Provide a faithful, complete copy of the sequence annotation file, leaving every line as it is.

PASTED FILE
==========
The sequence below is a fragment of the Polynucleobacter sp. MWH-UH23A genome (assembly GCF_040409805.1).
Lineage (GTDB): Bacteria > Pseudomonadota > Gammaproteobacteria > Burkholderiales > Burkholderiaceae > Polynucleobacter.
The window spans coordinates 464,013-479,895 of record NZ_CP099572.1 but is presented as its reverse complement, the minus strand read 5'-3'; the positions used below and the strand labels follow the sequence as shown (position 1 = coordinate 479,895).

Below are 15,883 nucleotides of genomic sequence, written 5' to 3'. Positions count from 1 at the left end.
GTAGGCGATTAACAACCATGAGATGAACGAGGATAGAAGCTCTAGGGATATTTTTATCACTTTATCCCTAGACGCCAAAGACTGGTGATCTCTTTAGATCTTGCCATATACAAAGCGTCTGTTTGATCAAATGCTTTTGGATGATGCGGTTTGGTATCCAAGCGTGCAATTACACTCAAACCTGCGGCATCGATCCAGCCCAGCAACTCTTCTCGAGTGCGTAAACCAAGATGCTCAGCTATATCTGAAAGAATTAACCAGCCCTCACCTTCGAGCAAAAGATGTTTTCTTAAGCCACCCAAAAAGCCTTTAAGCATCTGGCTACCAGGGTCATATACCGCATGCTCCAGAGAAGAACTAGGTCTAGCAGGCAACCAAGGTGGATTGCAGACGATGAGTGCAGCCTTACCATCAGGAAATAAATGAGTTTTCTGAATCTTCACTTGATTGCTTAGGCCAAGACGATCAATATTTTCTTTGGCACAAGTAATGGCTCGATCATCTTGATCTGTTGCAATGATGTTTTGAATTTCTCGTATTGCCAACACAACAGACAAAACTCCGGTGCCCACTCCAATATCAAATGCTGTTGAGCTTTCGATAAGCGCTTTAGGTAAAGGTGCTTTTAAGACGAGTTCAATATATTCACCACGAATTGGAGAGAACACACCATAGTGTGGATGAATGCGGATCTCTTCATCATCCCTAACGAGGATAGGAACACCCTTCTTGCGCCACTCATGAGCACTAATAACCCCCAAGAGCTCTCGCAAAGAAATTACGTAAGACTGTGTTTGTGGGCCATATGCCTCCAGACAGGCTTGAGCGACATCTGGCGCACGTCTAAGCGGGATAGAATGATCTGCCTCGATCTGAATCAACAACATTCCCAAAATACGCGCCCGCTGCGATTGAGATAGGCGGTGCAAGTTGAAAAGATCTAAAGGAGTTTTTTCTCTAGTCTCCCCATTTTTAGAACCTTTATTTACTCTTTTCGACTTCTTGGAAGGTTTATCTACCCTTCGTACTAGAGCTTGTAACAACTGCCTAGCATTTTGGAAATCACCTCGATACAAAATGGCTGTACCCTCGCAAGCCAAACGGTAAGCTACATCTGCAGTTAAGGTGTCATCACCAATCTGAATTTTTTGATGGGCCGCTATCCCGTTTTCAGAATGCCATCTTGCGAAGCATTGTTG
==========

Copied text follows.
The sequence below is a fragment of the Polynucleobacter sp. MWH-UH23A genome (assembly GCF_040409805.1).
Lineage (GTDB): Bacteria > Pseudomonadota > Gammaproteobacteria > Burkholderiales > Burkholderiaceae > Polynucleobacter.
The window spans coordinates 464,013-479,895 of record NZ_CP099572.1 but is presented as its reverse complement, the minus strand read 5'-3'; the positions used below and the strand labels follow the sequence as shown (position 1 = coordinate 479,895).

Below are 15,883 nucleotides of genomic sequence, written 5' to 3'. Positions count from 1 at the left end.
GTAGGCGATTAACAACCATGAGATGAACGAGGATAGAAGCTCTAGGGATATTTTTATCACTTTATCCCTAGACGCCAAAGACTGGTGATCTCTTTAGATCTTGCCATATACAAAGCGTCTGTTTGATCAAATGCTTTTGGATGATGCGGTTTGGTATCCAAGCGTGCAATTACACTCAAACCTGCGGCATCGATCCAGCCCAGCAACTCTTCTCGAGTGCGTAAACCAAGATGCTCAGCTATATCTGAAAGAATTAACCAGCCCTCACCTTCGAGCAAAAGATGTTTTCTTAAGCCACCCAAAAAGCCTTTAAGCATCTGGCTACCAGGGTCATATACCGCATGCTCCAGAGAAGAACTAGGTCTAGCAGGCAACCAAGGTGGATTGCAGACGATGAGTGCAGCCTTACCATCAGGAAATAAATGAGTTTTCTGAATCTTCACTTGATTGCTTAGGCCAAGACGATCAATATTTTCTTTGGCACAAGTAATGGCTCGATCATCTTGATCTGTTGCAATGATGTTTTGAATTTCTCGTATTGCCAACACAACAGACAAAACTCCGGTGCCCACTCCAATATCAAATGCTGTTGAGCTTTCGATAAGCGCTTTAGGTAAAGGTGCTTTTAAGACGAGTTCAATATATTCACCACGAATTGGAGAGAACACACCATAGTGTGGATGAATGCGGATCTCTTCATCATCCCTAACGAGGATAGGAACACCCTTCTTGCGCCACTCATGAGCACTAATAACCCCCAAGAGCTCTCGCAAAGAAATTACGTAAGACTGTGTTTGTGGGCCATATGCCTCCAGACAGGCTTGAGCGACATCTGGCGCACGTCTAAGCGGGATAGAATGATCTGCCTCGATCTGAATCAACAACATTCCCAAAATACGCGCCCGCTGCGATTGAGATAGGCGGTGCAAGTTGAAAAGATCTAAAGGAGTTTTTTCTCTAGTCTCCCCATTTTTAGAACCTTTATTTACTCTTTTCGACTTCTTGGAAGGTTTATCTACCCTTCGTACTAGAGCTTGTAACAACTGCCTAGCATTTTGGAAATCACCTCGATACAAAATGGCTGTACCCTCGCAAGCCAAACGGTAAGCTACATCTGCAGTTAAGGTGTCATCACCAATCTGAATTTTTTGATGGGCCGCTATCCCGTTTTCAGAATGCCATCTTGCGAAGCATTGTTG